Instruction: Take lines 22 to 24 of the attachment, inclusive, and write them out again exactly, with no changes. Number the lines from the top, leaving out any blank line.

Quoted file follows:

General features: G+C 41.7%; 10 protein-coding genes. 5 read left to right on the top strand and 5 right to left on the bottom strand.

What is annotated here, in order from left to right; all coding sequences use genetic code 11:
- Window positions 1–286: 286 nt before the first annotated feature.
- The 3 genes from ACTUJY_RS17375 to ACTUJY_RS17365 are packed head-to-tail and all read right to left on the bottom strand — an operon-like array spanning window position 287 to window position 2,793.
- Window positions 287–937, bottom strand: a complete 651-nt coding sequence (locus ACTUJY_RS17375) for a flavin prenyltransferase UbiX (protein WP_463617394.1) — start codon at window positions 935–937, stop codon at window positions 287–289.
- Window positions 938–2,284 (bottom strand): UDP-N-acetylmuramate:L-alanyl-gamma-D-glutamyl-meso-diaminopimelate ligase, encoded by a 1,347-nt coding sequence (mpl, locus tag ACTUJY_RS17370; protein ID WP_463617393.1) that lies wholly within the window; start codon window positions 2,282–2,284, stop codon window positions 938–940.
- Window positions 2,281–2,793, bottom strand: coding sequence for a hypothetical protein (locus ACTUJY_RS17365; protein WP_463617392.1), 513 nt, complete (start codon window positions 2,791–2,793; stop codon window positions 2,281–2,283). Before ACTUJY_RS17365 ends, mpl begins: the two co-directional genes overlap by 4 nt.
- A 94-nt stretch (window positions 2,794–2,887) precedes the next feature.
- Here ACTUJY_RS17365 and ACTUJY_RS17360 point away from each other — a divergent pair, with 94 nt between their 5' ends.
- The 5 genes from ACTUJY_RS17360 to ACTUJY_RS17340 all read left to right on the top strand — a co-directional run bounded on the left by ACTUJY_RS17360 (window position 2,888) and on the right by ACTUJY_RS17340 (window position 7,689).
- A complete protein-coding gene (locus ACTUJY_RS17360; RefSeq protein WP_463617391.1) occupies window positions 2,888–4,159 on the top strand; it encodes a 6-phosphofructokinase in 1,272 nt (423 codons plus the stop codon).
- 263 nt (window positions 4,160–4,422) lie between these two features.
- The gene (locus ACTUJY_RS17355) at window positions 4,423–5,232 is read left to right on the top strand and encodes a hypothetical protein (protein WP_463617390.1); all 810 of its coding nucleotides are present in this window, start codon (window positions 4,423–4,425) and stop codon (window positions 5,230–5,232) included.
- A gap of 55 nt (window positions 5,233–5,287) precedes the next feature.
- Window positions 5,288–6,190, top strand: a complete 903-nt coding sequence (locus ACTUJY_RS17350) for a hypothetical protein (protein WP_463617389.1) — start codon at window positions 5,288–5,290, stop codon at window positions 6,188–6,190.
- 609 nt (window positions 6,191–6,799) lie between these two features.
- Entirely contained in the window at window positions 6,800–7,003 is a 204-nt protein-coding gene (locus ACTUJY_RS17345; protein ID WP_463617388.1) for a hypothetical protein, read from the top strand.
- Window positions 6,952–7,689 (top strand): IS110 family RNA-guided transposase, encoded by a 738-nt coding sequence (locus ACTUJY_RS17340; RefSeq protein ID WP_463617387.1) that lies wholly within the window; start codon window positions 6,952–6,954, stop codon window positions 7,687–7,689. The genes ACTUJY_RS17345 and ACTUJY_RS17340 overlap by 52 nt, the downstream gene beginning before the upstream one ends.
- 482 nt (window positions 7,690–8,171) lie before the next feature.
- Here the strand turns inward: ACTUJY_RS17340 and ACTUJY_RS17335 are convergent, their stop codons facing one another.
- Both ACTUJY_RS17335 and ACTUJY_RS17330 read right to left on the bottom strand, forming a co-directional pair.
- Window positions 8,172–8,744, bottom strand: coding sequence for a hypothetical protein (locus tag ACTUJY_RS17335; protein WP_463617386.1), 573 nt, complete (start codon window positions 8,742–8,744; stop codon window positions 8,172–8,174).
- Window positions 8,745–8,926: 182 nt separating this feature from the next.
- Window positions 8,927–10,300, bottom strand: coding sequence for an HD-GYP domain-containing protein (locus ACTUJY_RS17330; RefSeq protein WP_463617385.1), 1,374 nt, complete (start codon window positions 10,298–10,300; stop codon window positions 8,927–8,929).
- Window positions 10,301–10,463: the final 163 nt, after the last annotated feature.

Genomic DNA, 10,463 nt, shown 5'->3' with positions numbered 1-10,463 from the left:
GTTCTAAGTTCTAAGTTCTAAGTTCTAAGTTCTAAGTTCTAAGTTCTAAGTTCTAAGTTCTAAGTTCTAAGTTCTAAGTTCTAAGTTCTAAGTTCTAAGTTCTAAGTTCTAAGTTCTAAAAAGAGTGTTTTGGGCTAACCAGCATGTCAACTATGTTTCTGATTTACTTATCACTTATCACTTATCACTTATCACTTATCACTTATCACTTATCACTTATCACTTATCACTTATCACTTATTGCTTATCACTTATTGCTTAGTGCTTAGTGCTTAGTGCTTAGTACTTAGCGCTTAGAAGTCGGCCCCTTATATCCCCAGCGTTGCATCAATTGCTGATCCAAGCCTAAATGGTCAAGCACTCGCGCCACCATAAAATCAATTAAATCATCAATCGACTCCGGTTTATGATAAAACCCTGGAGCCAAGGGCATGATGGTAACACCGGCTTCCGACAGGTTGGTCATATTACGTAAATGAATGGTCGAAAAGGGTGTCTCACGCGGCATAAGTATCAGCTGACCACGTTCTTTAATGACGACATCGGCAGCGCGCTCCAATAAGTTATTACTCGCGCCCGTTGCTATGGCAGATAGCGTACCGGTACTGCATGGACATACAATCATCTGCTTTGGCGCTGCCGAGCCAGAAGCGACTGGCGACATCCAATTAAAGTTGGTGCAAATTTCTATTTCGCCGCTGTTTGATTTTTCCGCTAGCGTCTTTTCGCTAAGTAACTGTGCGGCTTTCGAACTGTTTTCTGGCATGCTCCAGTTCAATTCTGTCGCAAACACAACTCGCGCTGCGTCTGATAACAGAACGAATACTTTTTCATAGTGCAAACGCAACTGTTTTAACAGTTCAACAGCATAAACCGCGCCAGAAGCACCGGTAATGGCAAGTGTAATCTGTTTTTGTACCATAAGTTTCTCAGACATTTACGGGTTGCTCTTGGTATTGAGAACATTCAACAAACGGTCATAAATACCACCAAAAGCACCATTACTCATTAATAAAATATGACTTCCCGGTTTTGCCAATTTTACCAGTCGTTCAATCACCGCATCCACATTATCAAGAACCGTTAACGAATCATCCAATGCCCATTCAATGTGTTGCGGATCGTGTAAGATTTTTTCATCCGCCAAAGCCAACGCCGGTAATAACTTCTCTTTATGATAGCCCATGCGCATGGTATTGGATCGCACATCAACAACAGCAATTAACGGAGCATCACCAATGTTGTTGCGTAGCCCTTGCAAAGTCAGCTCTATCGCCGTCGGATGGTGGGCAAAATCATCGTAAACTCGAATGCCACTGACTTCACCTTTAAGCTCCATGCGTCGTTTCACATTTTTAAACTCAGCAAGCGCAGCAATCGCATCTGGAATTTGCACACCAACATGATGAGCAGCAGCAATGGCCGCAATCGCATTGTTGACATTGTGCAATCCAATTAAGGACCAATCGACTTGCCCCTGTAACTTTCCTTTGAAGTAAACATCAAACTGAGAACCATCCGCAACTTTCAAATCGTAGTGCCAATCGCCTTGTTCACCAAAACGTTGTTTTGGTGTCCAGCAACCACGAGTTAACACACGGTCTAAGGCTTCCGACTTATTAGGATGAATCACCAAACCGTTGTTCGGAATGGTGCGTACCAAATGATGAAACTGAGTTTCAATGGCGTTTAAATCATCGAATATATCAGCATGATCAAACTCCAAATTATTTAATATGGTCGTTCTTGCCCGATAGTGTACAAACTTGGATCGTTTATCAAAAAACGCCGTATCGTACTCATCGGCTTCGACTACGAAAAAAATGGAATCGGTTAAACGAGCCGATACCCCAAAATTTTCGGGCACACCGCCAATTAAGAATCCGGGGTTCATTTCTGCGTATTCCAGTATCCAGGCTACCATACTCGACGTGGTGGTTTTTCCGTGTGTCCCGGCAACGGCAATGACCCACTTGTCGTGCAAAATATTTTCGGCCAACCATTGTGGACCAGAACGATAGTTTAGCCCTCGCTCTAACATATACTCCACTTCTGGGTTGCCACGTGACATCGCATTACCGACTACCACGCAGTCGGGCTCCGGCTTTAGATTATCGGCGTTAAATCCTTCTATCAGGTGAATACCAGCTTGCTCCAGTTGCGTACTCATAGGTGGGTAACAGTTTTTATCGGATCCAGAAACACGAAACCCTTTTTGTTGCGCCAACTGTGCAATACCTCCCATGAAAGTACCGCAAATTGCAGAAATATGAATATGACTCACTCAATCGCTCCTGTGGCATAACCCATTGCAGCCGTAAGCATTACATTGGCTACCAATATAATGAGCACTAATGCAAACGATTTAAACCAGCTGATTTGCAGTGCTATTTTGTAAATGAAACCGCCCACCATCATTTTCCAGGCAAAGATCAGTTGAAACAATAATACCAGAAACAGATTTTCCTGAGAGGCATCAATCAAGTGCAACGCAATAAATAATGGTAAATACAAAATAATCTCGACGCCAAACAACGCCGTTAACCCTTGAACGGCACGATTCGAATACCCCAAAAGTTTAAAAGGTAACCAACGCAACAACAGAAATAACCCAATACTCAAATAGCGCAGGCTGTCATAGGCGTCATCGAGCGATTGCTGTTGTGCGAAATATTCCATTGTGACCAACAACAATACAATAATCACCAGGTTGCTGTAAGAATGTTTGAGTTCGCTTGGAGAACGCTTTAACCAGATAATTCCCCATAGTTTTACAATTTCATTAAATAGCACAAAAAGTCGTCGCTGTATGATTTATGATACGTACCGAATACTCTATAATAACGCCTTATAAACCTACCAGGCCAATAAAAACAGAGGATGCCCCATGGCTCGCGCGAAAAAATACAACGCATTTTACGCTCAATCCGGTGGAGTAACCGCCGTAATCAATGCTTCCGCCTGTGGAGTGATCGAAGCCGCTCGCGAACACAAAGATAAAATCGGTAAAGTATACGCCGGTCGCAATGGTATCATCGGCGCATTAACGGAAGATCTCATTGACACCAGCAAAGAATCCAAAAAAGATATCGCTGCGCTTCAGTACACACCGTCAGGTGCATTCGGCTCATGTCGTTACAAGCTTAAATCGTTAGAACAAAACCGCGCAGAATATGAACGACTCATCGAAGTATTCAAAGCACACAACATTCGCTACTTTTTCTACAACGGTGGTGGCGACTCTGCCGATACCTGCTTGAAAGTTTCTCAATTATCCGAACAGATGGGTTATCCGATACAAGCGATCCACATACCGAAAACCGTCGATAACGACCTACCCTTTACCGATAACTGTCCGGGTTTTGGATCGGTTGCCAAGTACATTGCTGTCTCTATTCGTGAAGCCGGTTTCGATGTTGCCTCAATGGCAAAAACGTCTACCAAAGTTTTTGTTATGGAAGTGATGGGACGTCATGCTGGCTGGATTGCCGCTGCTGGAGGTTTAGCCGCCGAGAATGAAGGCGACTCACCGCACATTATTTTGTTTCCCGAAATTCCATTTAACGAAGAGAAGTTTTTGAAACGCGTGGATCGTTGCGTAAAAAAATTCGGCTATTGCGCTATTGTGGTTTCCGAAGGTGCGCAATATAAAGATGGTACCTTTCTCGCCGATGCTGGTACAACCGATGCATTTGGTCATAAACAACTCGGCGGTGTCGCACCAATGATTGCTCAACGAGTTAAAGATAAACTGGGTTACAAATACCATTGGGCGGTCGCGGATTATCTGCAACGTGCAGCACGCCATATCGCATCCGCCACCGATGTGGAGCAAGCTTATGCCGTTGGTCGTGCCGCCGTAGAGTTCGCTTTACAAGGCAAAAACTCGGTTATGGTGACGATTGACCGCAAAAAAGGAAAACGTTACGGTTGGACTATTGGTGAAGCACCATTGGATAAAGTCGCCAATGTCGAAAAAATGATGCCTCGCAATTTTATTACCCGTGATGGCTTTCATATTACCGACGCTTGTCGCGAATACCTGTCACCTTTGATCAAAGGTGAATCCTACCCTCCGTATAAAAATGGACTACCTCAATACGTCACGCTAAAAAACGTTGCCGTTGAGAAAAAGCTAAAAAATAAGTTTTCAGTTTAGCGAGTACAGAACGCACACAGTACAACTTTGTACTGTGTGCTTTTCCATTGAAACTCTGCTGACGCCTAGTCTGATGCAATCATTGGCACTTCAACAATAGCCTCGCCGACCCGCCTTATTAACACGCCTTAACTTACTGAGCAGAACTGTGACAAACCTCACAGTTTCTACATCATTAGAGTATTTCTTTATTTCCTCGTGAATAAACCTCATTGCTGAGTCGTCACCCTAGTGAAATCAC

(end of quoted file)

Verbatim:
- Window positions 8,172–8,744, bottom strand: coding sequence for a hypothetical protein (locus tag ACTUJY_RS17335; protein WP_463617386.1), 573 nt, complete (start codon window positions 8,742–8,744; stop codon window positions 8,172–8,174).
- Window positions 8,745–8,926: 182 nt separating this feature from the next.
- Window positions 8,927–10,300, bottom strand: coding sequence for an HD-GYP domain-containing protein (locus ACTUJY_RS17330; RefSeq protein WP_463617385.1), 1,374 nt, complete (start codon window positions 10,298–10,300; stop codon window positions 8,927–8,929).